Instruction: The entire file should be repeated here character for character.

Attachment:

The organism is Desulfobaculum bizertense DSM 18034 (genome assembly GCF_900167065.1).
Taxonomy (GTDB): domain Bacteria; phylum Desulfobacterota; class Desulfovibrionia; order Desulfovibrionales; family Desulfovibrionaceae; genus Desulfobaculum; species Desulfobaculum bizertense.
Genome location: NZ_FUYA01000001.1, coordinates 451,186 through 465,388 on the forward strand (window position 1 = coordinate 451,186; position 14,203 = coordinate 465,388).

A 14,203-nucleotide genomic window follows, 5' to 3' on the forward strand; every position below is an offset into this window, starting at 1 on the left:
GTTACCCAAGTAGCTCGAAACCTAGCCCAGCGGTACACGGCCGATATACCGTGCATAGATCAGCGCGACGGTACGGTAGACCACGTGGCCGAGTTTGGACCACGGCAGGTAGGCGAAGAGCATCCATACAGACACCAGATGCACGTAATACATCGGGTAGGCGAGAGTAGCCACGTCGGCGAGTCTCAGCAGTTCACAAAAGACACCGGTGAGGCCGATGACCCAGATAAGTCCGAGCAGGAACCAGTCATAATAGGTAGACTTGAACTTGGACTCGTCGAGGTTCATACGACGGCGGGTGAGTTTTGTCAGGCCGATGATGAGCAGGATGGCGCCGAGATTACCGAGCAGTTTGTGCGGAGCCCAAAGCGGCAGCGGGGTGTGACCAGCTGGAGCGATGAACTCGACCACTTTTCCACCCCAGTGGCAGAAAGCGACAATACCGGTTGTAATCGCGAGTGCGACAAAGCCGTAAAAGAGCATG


The organism is Desulfobaculum bizertense DSM 18034 (genome assembly GCF_900167065.1).
Taxonomy (GTDB): domain Bacteria; phylum Desulfobacterota; class Desulfovibrionia; order Desulfovibrionales; family Desulfovibrionaceae; genus Desulfobaculum; species Desulfobaculum bizertense.
Genome location: NZ_FUYA01000001.1, coordinates 451,186 through 465,388 on the forward strand (window position 1 = coordinate 451,186; position 14,203 = coordinate 465,388).

A 14,203-nucleotide genomic window follows, 5' to 3' on the forward strand; every position below is an offset into this window, starting at 1 on the left:
GTTACCCAAGTAGCTCGAAACCTAGCCCAGCGGTACACGGCCGATATACCGTGCATAGATCAGCGCGACGGTACGGTAGACCACGTGGCCGAGTTTGGACCACGGCAGGTAGGCGAAGAGCATCCATACAGACACCAGATGCACGTAATACATCGGGTAGGCGAGAGTAGCCACGTCGGCGAGTCTCAGCAGTTCACAAAAGACACCGGTGAGGCCGATGACCCAGATAAGTCCGAGCAGGAACCAGTCATAATAGGTAGACTTGAACTTGGACTCGTCGAGGTTCATACGACGGCGGGTGAGTTTTGTCAGGCCGATGATGAGCAGGATGGCGCCGAGATTACCGAGCAGTTTGTGCGGAGCCCAAAGCGGCAGCGGGGTGTGACCAGCTGGAGCGATGAACTCGACCACTTTTCCACCCCAGTGGCAGAAAGCGACAATACCGGTTGTAATCGCGAGTGCGACAAAGCCGTAAAAGAGCATG